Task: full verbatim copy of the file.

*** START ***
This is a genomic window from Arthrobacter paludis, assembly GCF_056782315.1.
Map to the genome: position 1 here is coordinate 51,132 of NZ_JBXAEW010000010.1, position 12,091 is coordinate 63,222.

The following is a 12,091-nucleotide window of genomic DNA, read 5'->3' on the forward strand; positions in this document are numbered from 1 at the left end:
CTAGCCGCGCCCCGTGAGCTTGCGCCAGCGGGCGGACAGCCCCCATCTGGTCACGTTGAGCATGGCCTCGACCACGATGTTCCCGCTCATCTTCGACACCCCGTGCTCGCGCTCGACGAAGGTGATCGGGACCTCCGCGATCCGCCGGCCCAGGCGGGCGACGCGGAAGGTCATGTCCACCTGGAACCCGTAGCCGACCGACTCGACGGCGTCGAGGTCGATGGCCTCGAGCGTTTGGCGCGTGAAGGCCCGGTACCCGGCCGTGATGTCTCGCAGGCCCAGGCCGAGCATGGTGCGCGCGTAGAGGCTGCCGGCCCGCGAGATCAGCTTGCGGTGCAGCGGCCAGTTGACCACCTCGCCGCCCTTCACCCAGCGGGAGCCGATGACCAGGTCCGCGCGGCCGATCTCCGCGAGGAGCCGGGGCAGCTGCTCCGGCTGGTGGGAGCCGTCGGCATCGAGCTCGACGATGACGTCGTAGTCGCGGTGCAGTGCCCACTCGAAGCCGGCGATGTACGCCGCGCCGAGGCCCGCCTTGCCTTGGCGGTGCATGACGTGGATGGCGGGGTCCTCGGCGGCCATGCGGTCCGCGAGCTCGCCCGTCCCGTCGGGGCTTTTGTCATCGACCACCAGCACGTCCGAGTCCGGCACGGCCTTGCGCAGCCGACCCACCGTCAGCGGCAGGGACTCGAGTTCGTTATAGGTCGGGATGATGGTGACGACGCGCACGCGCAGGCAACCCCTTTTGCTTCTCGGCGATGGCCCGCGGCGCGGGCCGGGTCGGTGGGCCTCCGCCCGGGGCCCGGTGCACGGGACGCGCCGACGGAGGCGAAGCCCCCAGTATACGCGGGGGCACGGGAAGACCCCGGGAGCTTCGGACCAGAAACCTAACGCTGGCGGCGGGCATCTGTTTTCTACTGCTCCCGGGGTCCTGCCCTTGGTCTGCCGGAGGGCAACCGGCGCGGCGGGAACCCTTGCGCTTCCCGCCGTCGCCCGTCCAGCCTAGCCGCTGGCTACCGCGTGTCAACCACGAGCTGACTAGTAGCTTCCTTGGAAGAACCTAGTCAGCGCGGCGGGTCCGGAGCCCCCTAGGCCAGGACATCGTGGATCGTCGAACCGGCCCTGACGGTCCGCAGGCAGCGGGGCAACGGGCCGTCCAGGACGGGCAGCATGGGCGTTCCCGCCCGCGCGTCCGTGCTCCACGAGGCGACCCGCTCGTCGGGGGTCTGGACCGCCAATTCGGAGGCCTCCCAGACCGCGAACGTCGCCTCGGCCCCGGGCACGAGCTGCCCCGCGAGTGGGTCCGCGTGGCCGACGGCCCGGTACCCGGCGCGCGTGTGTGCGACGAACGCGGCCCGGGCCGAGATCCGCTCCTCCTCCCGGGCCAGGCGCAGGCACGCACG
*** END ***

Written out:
This is a genomic window from Arthrobacter paludis, assembly GCF_056782315.1.
Map to the genome: position 1 here is coordinate 51,132 of NZ_JBXAEW010000010.1, position 12,091 is coordinate 63,222.

The following is a 12,091-nucleotide window of genomic DNA, read 5'->3' on the forward strand; positions in this document are numbered from 1 at the left end:
CTAGCCGCGCCCCGTGAGCTTGCGCCAGCGGGCGGACAGCCCCCATCTGGTCACGTTGAGCATGGCCTCGACCACGATGTTCCCGCTCATCTTCGACACCCCGTGCTCGCGCTCGACGAAGGTGATCGGGACCTCCGCGATCCGCCGGCCCAGGCGGGCGACGCGGAAGGTCATGTCCACCTGGAACCCGTAGCCGACCGACTCGACGGCGTCGAGGTCGATGGCCTCGAGCGTTTGGCGCGTGAAGGCCCGGTACCCGGCCGTGATGTCTCGCAGGCCCAGGCCGAGCATGGTGCGCGCGTAGAGGCTGCCGGCCCGCGAGATCAGCTTGCGGTGCAGCGGCCAGTTGACCACCTCGCCGCCCTTCACCCAGCGGGAGCCGATGACCAGGTCCGCGCGGCCGATCTCCGCGAGGAGCCGGGGCAGCTGCTCCGGCTGGTGGGAGCCGTCGGCATCGAGCTCGACGATGACGTCGTAGTCGCGGTGCAGTGCCCACTCGAAGCCGGCGATGTACGCCGCGCCGAGGCCCGCCTTGCCTTGGCGGTGCATGACGTGGATGGCGGGGTCCTCGGCGGCCATGCGGTCCGCGAGCTCGCCCGTCCCGTCGGGGCTTTTGTCATCGACCACCAGCACGTCCGAGTCCGGCACGGCCTTGCGCAGCCGACCCACCGTCAGCGGCAGGGACTCGAGTTCGTTATAGGTCGGGATGATGGTGACGACGCGCACGCGCAGGCAACCCCTTTTGCTTCTCGGCGATGGCCCGCGGCGCGGGCCGGGTCGGTGGGCCTCCGCCCGGGGCCCGGTGCACGGGACGCGCCGACGGAGGCGAAGCCCCCAGTATACGCGGGGGCACGGGAAGACCCCGGGAGCTTCGGACCAGAAACCTAACGCTGGCGGCGGGCATCTGTTTTCTACTGCTCCCGGGGTCCTGCCCTTGGTCTGCCGGAGGGCAACCGGCGCGGCGGGAACCCTTGCGCTTCCCGCCGTCGCCCGTCCAGCCTAGCCGCTGGCTACCGCGTGTCAACCACGAGCTGACTAGTAGCTTCCTTGGAAGAACCTAGTCAGCGCGGCGGGTCCGGAGCCCCCTAGGCCAGGACATCGTGGATCGTCGAACCGGCCCTGACGGTCCGCAGGCAGCGGGGCAACGGGCCGTCCAGGACGGGCAGCATGGGCGTTCCCGCCCGCGCGTCCGTGCTCCACGAGGCGACCCGCTCGTCGGGGGTCTGGACCGCCAATTCGGAGGCCTCCCAGACCGCGAACGTCGCCTCGGCCCCGGGCACGAGCTGCCCCGCGAGTGGGTCCGCGTGGCCGACGGCCCGGTACCCGGCGCGCGTGTGTGCGACGAACGCGGCCCGGGCCGAGATCCGCTCCTCCTCCCGGGCCAGGCGCAGGCACGCACG